Congressional Republicans on Tuesday struck first on an issue long championed by President Obama, offering legislation to reform the nation's immigration laws just weeks after Hispanic voters bolted from the GOP over the party's harsh stance on immigration.
Sens. Kay Bailey Hutchison of Texas and Jon Kyl of Arizona -- two border-state lawmakers who are retiring -- introduced a bill that would allow young illegal immigrants to stay in the country, though it wouldn't provide them with an expedited path to citizenship. Their proposal was symbolically important for a party that has had trouble winning over the nation's fastest-growing voting bloc, though it's unlikely to get any serious consideration in a lame-duck session dominated by budget issues.
"It's a way to begin the conversation in a calm and reasonable way," Kyl said Tuesday while President Obama was discussing immigration reform with Mexican President-elect Enrique Pena Nieto at the White House.
Some Republicans have called on their party to revamp its secure-the-border message to Hispanics after Obama won roughly 70 percent of the Latino vote despite a stagnant economy and Latinos' anger over a record number of deportations.
"Republicans got the message. To be viable at the national level, they need to get more support from Latino voters," said Alfonso Aguilar, executive director of the Latino Partnership for Conservative Principles. "If you don't get immigration right, Latinos tune you out."
Sen. Marco Rubio, R-Fla., a Cuban-American who has argued against his party's hard-line immigration rhetoric, could lead a conservative reform effort. Rubio's aides said he plans to offer his own proposal to address the children of illegal immigrants in 2013.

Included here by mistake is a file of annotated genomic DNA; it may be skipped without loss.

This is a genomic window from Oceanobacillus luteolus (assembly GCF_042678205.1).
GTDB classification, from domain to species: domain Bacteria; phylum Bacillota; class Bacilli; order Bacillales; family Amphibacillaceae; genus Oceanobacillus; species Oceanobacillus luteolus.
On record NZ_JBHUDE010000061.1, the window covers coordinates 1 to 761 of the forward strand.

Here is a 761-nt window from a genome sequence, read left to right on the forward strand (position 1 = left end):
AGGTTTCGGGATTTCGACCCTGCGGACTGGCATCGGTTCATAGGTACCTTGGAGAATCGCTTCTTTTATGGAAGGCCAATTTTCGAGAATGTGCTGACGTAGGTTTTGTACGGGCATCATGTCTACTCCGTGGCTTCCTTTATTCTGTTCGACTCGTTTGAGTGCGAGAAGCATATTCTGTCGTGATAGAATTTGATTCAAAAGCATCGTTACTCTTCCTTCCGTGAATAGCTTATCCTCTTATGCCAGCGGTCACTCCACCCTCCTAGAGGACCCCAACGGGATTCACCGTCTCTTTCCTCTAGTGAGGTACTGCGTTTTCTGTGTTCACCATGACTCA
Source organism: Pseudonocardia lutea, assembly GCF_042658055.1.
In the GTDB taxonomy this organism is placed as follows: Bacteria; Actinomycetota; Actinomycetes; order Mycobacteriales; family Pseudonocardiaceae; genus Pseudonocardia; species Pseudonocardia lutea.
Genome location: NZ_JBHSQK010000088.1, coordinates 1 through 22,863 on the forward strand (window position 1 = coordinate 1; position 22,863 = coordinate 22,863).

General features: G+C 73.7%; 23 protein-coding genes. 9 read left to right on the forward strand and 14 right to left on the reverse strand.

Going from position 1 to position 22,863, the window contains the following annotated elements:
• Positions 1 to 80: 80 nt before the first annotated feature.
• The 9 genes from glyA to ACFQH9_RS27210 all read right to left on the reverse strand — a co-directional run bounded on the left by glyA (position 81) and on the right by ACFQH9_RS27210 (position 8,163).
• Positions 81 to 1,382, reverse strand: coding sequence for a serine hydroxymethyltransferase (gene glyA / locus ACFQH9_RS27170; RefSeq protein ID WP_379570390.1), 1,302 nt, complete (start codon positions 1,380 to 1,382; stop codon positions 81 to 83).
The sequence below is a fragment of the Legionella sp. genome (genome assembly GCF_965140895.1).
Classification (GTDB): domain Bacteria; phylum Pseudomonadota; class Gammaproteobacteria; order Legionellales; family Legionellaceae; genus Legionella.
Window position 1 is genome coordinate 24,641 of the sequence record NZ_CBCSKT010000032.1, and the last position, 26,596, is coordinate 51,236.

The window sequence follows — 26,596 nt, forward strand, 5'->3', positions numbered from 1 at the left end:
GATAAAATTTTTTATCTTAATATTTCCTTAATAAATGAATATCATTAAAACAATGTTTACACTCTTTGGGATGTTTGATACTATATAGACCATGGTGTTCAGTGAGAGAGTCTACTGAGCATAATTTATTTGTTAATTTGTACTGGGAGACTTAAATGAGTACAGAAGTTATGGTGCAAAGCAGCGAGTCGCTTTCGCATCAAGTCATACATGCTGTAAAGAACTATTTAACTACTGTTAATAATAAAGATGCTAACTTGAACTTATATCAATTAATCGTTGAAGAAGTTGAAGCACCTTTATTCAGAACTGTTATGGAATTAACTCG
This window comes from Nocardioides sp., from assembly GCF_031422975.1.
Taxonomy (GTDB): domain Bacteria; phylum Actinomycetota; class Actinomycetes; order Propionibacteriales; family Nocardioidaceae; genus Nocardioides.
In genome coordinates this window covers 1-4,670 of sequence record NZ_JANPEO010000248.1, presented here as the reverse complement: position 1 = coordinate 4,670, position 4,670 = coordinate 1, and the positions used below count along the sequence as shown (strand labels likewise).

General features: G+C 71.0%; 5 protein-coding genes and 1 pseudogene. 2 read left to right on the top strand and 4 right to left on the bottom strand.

"Sen. Rubio has always said the best way is to do it sequentially, starting with the relatively easy stuff," said Rubio spokesman Alex Conant. "What to do with undocumented kids in America is probably the easiest thing. A lot of these problems can't wait; [otherwise] they won't get addressed."
Under the Republican bill introduced Tuesday, young illegal immigrants would receive visas that allow them to enroll in college or enlist in the military. Once they've obtained a degree or served four years, they could then get visas that would allow them to work legally in the United States while they apply for permanent visas.
Some cautioned Republicans against radically changing their immigration positions just because of one election defeat.
"It deflects from other Republican policies that needed a tune-up -- a lot of people perceived the party as too much of Wall Street and not enough of Main Street," said Mark Krikorian, executive director of the Center for Immigration Studies. "There's no way the Republican Party can be the party of amnesty and open borders."
Much is at stake for the president on immigration, too. Obama cited the lack of progress on the issue in his first term as his "biggest failure," but pledged again during his re-election campaign to push for reforms. Mexico's president-elect offered his support Tuesday.
"We fully support your proposal," Pena Nieto told Obama. "We want to contribute. We want to be part of this."